At my 6-week appointment I was offered some nerve drugs, but I opted to wait it out and see if applying weight would make a difference.  And I'm happy to report that it has!  Coloring has returned to normal and most of the numbness has subsided.  I notice that first thing in the morning that my heel now feels like pins & needles, but that goes away after I get moving, and when I'm at rest my second toe now is numb.  I'm sure this will all go away with time.  It just re-affirms that I have to get the muscles firing up and things will start to fall in place.

Friday, September 5, 2008

7 Weeks and Seeing the Light

Yep, week 5 was definitely a turning point for me both physically and mentally.  Things keep getting better and easier, especially now that I've been given permission to weight bear.  The other day I went to the doctors, went out to lunch, and scooted around at both Target and the grocery store all in one day and without any naps in between!  That would have been unheard of a couple weeks ago.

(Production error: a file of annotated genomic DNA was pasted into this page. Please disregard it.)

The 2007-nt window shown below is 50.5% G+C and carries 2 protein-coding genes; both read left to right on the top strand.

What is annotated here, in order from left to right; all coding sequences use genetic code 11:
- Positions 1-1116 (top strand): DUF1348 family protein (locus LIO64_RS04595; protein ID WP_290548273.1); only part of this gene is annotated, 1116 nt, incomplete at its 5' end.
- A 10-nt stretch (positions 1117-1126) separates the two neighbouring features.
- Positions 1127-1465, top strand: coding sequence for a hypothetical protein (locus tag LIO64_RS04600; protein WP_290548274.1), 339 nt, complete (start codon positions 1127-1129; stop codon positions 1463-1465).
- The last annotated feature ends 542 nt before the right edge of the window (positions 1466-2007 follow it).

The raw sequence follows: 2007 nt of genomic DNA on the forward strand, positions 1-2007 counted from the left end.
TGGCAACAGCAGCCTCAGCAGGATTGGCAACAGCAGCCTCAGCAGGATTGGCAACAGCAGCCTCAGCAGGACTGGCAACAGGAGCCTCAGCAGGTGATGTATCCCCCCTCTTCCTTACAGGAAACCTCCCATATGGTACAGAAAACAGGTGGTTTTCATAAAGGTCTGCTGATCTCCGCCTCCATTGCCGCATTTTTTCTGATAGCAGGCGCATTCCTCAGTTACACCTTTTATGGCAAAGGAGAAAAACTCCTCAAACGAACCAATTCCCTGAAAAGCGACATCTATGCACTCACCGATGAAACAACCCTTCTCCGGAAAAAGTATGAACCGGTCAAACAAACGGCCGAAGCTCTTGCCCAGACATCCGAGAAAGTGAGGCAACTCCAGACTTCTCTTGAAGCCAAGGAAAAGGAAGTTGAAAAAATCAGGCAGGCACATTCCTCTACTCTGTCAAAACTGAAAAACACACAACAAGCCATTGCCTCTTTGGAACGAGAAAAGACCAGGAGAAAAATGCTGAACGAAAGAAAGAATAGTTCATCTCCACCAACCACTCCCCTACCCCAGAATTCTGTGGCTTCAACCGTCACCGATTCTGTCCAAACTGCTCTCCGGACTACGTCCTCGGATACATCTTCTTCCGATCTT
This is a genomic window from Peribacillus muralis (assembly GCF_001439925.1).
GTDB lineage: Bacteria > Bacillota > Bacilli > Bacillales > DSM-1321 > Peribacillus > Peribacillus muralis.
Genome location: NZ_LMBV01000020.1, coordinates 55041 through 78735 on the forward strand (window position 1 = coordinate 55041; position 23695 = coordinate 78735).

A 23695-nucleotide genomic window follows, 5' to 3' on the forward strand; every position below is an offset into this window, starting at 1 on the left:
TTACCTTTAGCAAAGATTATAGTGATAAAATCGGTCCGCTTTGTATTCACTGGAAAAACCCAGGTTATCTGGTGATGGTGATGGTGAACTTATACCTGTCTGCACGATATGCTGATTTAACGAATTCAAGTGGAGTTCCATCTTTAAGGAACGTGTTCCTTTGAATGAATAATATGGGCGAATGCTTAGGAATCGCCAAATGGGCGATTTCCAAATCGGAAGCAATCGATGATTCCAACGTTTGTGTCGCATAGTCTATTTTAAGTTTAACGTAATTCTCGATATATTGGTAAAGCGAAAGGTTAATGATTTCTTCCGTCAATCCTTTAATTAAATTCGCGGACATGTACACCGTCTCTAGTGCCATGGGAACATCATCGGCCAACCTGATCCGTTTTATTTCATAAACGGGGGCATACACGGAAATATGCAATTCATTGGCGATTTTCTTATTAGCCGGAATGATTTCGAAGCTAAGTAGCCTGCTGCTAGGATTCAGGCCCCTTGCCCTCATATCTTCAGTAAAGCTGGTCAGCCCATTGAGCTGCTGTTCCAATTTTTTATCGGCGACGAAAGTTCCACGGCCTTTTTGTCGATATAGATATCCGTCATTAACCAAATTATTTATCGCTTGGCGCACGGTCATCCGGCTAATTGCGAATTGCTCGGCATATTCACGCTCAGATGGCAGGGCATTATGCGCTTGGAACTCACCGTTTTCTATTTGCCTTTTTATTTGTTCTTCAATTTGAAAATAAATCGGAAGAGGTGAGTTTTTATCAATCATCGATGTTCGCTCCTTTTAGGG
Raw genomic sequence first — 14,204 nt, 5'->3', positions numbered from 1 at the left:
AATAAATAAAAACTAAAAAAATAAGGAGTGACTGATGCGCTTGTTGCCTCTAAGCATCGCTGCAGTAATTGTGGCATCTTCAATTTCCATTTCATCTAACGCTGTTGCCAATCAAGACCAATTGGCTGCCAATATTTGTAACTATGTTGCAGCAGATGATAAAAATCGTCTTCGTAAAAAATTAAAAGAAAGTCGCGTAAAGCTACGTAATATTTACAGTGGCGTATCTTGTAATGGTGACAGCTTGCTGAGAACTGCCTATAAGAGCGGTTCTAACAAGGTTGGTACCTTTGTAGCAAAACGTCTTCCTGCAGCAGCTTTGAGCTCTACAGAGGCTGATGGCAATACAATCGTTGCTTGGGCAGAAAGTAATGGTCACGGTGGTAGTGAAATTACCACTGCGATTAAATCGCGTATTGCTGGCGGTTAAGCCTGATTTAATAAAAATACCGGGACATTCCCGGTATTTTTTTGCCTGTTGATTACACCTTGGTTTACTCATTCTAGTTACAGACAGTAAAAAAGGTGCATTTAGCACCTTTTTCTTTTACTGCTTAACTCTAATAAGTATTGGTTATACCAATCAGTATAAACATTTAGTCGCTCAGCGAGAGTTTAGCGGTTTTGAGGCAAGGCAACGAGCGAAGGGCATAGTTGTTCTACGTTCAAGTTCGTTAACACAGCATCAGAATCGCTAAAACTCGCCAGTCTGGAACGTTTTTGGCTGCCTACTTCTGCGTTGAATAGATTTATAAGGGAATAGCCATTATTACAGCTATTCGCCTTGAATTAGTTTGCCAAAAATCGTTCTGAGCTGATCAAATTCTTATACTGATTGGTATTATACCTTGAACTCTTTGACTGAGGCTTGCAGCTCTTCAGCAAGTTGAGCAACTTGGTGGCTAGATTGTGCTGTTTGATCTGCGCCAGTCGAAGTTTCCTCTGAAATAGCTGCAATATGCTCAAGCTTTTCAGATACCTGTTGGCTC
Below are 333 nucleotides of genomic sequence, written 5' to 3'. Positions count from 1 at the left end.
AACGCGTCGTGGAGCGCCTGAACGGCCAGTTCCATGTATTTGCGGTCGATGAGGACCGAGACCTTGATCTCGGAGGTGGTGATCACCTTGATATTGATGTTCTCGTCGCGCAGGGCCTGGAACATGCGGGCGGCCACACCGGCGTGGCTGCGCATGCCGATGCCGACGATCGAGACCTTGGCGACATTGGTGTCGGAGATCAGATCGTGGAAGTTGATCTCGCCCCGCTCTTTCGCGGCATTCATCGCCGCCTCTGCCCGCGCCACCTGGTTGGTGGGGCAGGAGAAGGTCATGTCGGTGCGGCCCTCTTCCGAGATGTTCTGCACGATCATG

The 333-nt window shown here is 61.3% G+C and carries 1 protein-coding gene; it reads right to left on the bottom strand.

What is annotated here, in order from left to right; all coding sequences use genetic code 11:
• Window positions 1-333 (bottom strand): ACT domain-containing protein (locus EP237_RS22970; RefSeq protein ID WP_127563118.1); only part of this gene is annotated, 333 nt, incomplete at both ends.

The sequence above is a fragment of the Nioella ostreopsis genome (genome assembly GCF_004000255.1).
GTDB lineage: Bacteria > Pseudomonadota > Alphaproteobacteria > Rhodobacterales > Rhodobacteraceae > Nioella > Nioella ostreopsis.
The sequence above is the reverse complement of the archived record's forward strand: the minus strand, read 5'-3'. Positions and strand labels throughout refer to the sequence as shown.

I had my first PT appt since being told to kick my workouts up a notch.  Measurements were taken to gauge ranges and strength, and there were times when I had absolutely zero range of motion.  I know I've said it before, but it really is a terrible feeling when your brain is saying 'do this!' and you're physically unable to, and it really brought up some emotions when I was told that I will never reach normal levels in some aspects but they will work with me so that I can be within a functional range.  I know it could be worse, but it still sucks hearing that.  The good news is that I was able to tell the PT that my pain has been virtually at zero!!

I'm trying to get to the gym every other day.  Today I rode 30 minutes on the recumbent (levels 1 & 2), then I tried the sitting leg abductor & adductor machines on the lowest weight (10 lbs). I was scared at first, but after I got going 10 lbs felt easy.  I was able to do upper body with free weights (thank you to the nice guy who brought the weights over to a bench for me!), and just for giggles I threw in some Bosu pushups since it's been 7 weeks since I've done anything like that. Wasn't exactly easy to get down on the floor in position, but I managed.  Oh yeah, then I came home and napped!

We had more food delivered by some wonderful friends today.  We're so thankful for people taking the time and energy to take care of us, we're very lucky.  After dinner, we headed to the mall where my hubby wheeled me around in my chair.  I could have crutched it, but it was much faster and comfortable that way.  We also splurged on Sander's cream puffs and root beer floats, it was delicious but OMG I'm getting so squishy!